Caring for Your Plumbing System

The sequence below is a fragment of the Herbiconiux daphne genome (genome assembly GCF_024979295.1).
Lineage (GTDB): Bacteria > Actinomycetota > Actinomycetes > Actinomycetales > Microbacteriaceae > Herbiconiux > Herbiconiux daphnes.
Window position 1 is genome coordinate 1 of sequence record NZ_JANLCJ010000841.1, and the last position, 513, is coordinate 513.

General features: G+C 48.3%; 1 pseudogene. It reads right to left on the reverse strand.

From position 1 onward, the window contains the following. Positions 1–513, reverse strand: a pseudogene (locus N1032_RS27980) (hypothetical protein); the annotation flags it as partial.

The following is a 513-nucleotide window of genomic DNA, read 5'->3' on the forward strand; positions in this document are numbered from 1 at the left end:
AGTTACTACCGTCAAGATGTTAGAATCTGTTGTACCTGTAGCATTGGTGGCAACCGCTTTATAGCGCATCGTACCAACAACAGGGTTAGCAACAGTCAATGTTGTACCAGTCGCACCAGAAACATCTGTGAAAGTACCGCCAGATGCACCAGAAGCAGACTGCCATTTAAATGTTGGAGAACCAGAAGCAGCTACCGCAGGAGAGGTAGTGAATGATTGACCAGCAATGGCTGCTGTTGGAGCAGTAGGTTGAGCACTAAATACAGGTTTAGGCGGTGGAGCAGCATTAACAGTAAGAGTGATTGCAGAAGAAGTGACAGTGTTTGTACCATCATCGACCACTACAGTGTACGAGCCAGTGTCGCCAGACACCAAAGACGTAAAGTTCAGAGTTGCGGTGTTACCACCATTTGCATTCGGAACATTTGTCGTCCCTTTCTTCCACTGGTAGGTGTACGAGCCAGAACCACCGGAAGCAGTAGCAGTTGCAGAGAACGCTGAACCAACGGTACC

Caring for Your Plumbing System By: Joe Bousquin Published: April 14, 2010 Care for your pipes so they'll last longer -- and prevent a costly plumbing disaster later. You probably don’t think much about the network of water and sewer pipes inside your walls that deliver your hot and cold water -- and eliminate your waste -- on demand. But giving your plumbing a little regular attention can prolong its life, prevent leaks, and avoid costly repairs. Here’s how to care for the pipes in your house. Plumbing maintenance checklist Avoid chemical drain-clearing products Clogged drains are the most common home plumbing problem, and you can buy chemicals to clear them. But these products sometimes do more harm than good. They can actually erode cast-iron drainpipes. And because they typically don’t remove the entire clog, the problem is likely to recur, causing you use the chemicals repeatedly. “Each time, they’ll eat away at the pipes a little more,” says Passaic, N.J. plumber Joseph Gove. “Soon, you’re going to get leaks.” Better to hire a plumber to snake the drain (usually $75 to $150) and completely remove the chunk of hair or grease that’s plugging the line. Or you can pick up a snake of your own, for around $20 at the hardware store, and try clearing the drain yourself. Prevent future clogging Clogs aren’t just nuisances. Backed-up water puts added pressure on your wastepipes, stressing them and shortening their lifespan. So avoid plug-ups by watching what goes down your drains. That means keeping food scraps out of kitchen drains, hair out of bathroom drains, and anything but sewage and toilet paper out of toilets. Install screens over drains in showers and tubs, and pull out what hair you can every few weeks to prevent buildups. Scrape food into the trash before doing dishes—even if you have a disposal—and never put liquid grease down the drain; pour it into a sealable container to put in the garbage after it cools. “Grease is only liquid when it’s hot,” Gove says. “When you pour it down the drain, it cools and becomes solid. Do that enough, and just like a clogged artery, your drains won’t work anymore.” Reduce the pressure As nice as high water pressure can be when you’re taking a shower or filling a stockpot, it stresses your pipes, increasing the likelihood of a leak. “That drastically reduces the life of your plumbing,” says Phoenix, Ariz., plumber Alex Sarandos. “It makes your pipe joints, faucets, and appliance valves work harder.” You can measure your water pressure with a hose bib gauge, available at the hardware store for under $10. Attach it to an outside spigot and open the line. Normal pressure will register between 40 and 85 psi. If it’s above that range, consider hiring a plumber to install a pressure reducer (around $400). By the way, adding a low-flow showerhead won’t affect pressure in the pipes. It only affects the amount of water coming out of the showerhead itself. Soften the water If your water has a high mineral content—known as hard water—it can shorten your plumbing’s lifespan. Those naturally occurring minerals, usually magnesium or calcium, build up inside your pipes and restrict flow, increasing the pressure. Plus, they can corrode joints and fittings. Although hard water can occur anywhere, it’s most common in the Southwest and parts of the Northeast. A white buildup on showerheads and faucets is a telltale sign of hard water. Or, if your house receives municipal water service, you can easily find out how hard it is. By law, every municipality must file an annual water quality report with the Environmental Protection Agency. If you have a well, check your most recent water test report for hardness information. Anything over 140 parts per million is considered hard water. The only way to effectively deal with hard water is by installing a water softener. Most use sodium to counteract the minerals in your water, but new electronic softeners use electromagnetic pulses to dissolve minerals, and have the advantage of not adding sodium to your water. You’ll need a plumber to install a traditional, sodium-based softener, for $500 to $1,000. Electronic units start below $200, and because the pipes don’t have to be opened up, you can install one yourself. Keep in mind, though, that you’ll need an outlet nearby to power the unit. If you opt for a sodium-based softener, consider installing a whole-house pre-filter at the same time. Since the plumber will already be cutting into your pipes to install the softener, the pre-filter might add only $100 to the job. And not only will it give you cleaner drinking water by removing particulates and chlorine, you’ll reduce stress on your pipes that can occur when those particles clog faucet filters. Keep your sewer lines or septic tank clear If you have municipal sewers, hire a plumber to snake your main sewage cleanout every few years. This will cost $75 to $150, and will remove tree roots that inevitably work their way into these pipes—leading to messy sewage backups. If you have a septic system, get the tank pumped out every three to five years, for $200 to $500. Other ways to avoid trouble Learn where your home’s main water shut off valve is—so if there’s ever a leak, you can go straight there and quickly turn off the water to the entire house. Remove hoses from outdoor spigots in winter to prevent frozen water from cracking the pipes and causing a flood. Add pipe insulation to the plumbing in cold parts of your house—such as garages, basements, and crawl spaces—to avoid frozen pipes (and to shorten the wait for hot water). Never use an exposed pipe as a hanger rod for laundry. Doing so can loosen joints and fasteners. Fix problems quickly. Even small leaks can make pipes corrode more quickly, and cause significant water damage or mold. Read more: http://members.houselogic.com/articles/plumbing-system-maintenance/preview/#ixzz38j4TQOrk Follow us: @HouseLogic on Twitter | HouseLogic on Facebook